Striped Hawkmoth

I promised – to those of you follow on Facebook – that my next post would be about this magnificent critter that I found on a basil plant in my garden –


– as he was indeed the inspiration for getting back to work on this blog, and so today is all about…hawkmoths!

Unfortunately, I do not know – yet! – exactly who this bright green caterpillar is, but I do know that he (or she) is in the Sphingidae family of moths. Moths in this family are commonly called hawkmoths, sphinx moths, or hornworms. [Update: A year after I wrote this post, I was able to rear one of these caterpillars indoors; I believe it’s a Convolvulus Hawkmoth.]

There are over 1,450 species of Sphingidae moths. The larvae, or caterpillars, of hawkmoths are hairless and have a “horn” on the posterior end.


Striped Hawkmoth (Hyles livornica)

And while I do not know which caterpillar was munching on my basil plant, I do know who was bending over backwards to eat the tips of desert lavender. That is a larva of the Striped Hawkmoth, Hyles livornica.

It was early spring 2013 and we had had a wet winter in Dahab. There had even been a hail storm in November. So the desert plants were flourishing in the wadis!

On one early morning wander, we came across an area lush with fresh green asphodel, lavender, and sorrel. And crawling across the sandy wadi were the most amazing caterpillars I had seen in Sinai! Dozens of them. Some of the largest were as long and thick as my index finger. They were happily munching on all the nearby herbs.




Like all caterpillars, these Striped Hawkmoth larvae go through several stages of development, or instars, and their colors and patterns can change quite dramatically at each stage.


Hawkmoth caterpillars will burrow into the soil or gravel or hide among the rocks to pupate and I have never seen that stage of development. But about a month after we saw the caterpillars, we discovered the adult Striped Hawkmoths. They were busy feeding on the dhafrah (Iphiona scabra) flowers.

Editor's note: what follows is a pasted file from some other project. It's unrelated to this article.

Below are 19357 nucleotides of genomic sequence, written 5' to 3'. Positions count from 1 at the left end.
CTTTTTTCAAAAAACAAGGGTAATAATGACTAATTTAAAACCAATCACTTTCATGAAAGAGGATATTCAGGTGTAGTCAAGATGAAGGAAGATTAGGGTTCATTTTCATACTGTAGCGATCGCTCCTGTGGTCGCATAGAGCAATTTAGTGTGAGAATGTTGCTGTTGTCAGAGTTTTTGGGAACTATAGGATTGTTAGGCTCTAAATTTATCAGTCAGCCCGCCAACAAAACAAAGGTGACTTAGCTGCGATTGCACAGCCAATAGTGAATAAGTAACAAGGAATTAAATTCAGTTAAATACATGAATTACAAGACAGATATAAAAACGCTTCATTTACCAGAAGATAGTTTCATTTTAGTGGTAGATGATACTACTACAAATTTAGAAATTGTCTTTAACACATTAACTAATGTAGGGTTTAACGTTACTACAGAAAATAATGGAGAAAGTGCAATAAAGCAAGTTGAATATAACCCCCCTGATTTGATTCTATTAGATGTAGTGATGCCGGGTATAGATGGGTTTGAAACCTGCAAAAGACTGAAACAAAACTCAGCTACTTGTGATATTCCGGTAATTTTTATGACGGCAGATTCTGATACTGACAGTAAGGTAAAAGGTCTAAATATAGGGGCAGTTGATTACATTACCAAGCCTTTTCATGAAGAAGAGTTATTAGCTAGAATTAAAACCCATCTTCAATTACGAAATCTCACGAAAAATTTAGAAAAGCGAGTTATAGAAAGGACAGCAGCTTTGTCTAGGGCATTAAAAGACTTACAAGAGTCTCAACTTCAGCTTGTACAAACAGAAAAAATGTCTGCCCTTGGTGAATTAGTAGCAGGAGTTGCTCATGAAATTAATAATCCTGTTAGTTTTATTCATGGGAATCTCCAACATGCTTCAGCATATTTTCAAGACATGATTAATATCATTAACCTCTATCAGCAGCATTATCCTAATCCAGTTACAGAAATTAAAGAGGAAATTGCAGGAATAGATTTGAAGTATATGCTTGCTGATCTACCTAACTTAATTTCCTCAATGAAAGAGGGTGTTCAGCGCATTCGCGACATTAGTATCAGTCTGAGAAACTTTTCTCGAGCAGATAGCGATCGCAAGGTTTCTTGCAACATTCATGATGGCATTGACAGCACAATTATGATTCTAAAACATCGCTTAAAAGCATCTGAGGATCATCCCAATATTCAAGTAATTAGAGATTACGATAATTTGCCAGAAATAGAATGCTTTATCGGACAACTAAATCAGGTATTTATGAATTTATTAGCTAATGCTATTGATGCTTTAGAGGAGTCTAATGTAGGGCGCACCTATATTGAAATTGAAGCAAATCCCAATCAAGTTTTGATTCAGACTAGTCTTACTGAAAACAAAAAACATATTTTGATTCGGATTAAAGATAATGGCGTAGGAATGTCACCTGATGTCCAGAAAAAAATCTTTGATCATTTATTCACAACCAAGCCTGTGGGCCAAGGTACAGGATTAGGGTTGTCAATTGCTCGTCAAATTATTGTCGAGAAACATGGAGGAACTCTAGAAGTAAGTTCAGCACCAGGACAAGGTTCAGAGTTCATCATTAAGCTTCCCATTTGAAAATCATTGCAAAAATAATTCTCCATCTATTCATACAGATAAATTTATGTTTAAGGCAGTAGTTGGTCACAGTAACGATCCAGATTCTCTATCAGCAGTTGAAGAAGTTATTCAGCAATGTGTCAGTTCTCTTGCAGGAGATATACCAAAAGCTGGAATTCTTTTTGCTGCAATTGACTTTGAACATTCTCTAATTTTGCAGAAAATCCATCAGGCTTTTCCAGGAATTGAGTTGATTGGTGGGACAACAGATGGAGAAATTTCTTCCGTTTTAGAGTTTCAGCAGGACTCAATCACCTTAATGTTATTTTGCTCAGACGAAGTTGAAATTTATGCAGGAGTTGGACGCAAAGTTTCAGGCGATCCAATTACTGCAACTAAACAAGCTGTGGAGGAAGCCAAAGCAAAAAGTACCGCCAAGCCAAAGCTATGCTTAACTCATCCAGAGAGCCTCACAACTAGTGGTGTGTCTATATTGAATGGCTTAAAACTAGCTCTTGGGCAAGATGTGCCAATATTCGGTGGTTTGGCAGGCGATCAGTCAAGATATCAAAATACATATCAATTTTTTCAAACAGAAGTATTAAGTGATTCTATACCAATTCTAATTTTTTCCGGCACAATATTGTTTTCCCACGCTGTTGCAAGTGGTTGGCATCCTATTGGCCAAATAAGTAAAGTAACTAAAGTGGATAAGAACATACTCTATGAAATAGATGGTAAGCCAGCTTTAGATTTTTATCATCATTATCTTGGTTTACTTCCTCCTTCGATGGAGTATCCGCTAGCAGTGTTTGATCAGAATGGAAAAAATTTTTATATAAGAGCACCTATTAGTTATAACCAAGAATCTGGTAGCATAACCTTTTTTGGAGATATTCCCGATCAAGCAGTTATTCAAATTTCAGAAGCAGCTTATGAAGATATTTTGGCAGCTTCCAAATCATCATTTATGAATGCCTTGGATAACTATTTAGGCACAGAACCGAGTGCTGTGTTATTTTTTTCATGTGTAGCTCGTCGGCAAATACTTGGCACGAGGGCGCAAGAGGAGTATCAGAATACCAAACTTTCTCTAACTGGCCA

Sphingidae moths are known for their rapid flight and ability to hover in midair while they feed. They use their long proboscis (mouth parts) to reach the nectar in the flowers. Male moths are typically smaller than females. Both are beige with white stripes. Their hindwings, not seen when the wings are at rest, are pink and edged with black and white.


a Striped Hawkmoth, attracted to the light in the tent during a spring safari


Dahab was blessed recently with several good rainstorms and young desert plants are already poking their heads through the sand. Let’s hope the plants start to thrive again and that we have beautiful green wadis to wander through this coming spring. The butterflies and moths would be happy with that, too!


Striped hawkmoth ~ ARKive

Hyles livornica ~ Moth and Butterflies of Europe and North Africa

Hyles livornica ~ Wikipedia

Egyptian Flower Mantis

The Egyptian Flower Mantis (Blepharopsis mendica) is also known as the Devil’s Flower Mantis, Thistle Mantis, and Arab Mantis, but of course, I like the Egyptian name. 🙂

Mantis Nymph (5)

Wadi GNai_Oct13 (29)

These mantids are referred to as Praying Mantises because of the way they hold their forelegs folded in front, as if in prayer. Mantises are also characterized by their triangular heads and forward facing eyes.

Spring is the perfect time to spot these mantises in our desert wadis. Specifically, to spot the nymphs. After hatching from their egg, mantises continue to go through several stages of growth. At each stage, the nymphs shed their exoskeletons, a process called molting. The nymphs start out small, as you can see from the photo below, and look quite different from adults.

Mantis Nymph (6)

Adults can grow up to 6 cm long and are creamy-white with a marbled green pattern. And, of course, they have wings!

Wadi Abu Ja'ada (9)

They have a small pointed shield on their backs and the inside of their forelegs are orange and blue with white spots. Females have thin antennae (above) and males have feathered antennae (below).


To notice these while wandering through wadis, you’ll have to stop and take a closer look at the plants. I have spotted these mantises on a variety of desert plants – capers, acacias, and nimnam – but most often I find them on dhafrah plants (Iphiona scabra), pictured below.

Wadi Jid-dy_34

Egyptian Flower Mantises are experts at camouflage and wait patiently on the plant for prey to pass by. Their arms are well-designed to catch flying insects. In fact, what usually draws my attention is the sight of a butterfly, still and unmoving, on the bush. An odd sight as butterflies are usually flitting around quite a bit. On closer inspection, I’ll find the butterfly is not moving because it has become breakfast for either a mantis or a spider!

Wadi Farasha Mantis with Prey (5)

I’ve seen these mantises in several of the wadis around Dahab and also higher up in the area around St. Katherine’s. Where have you spotted them?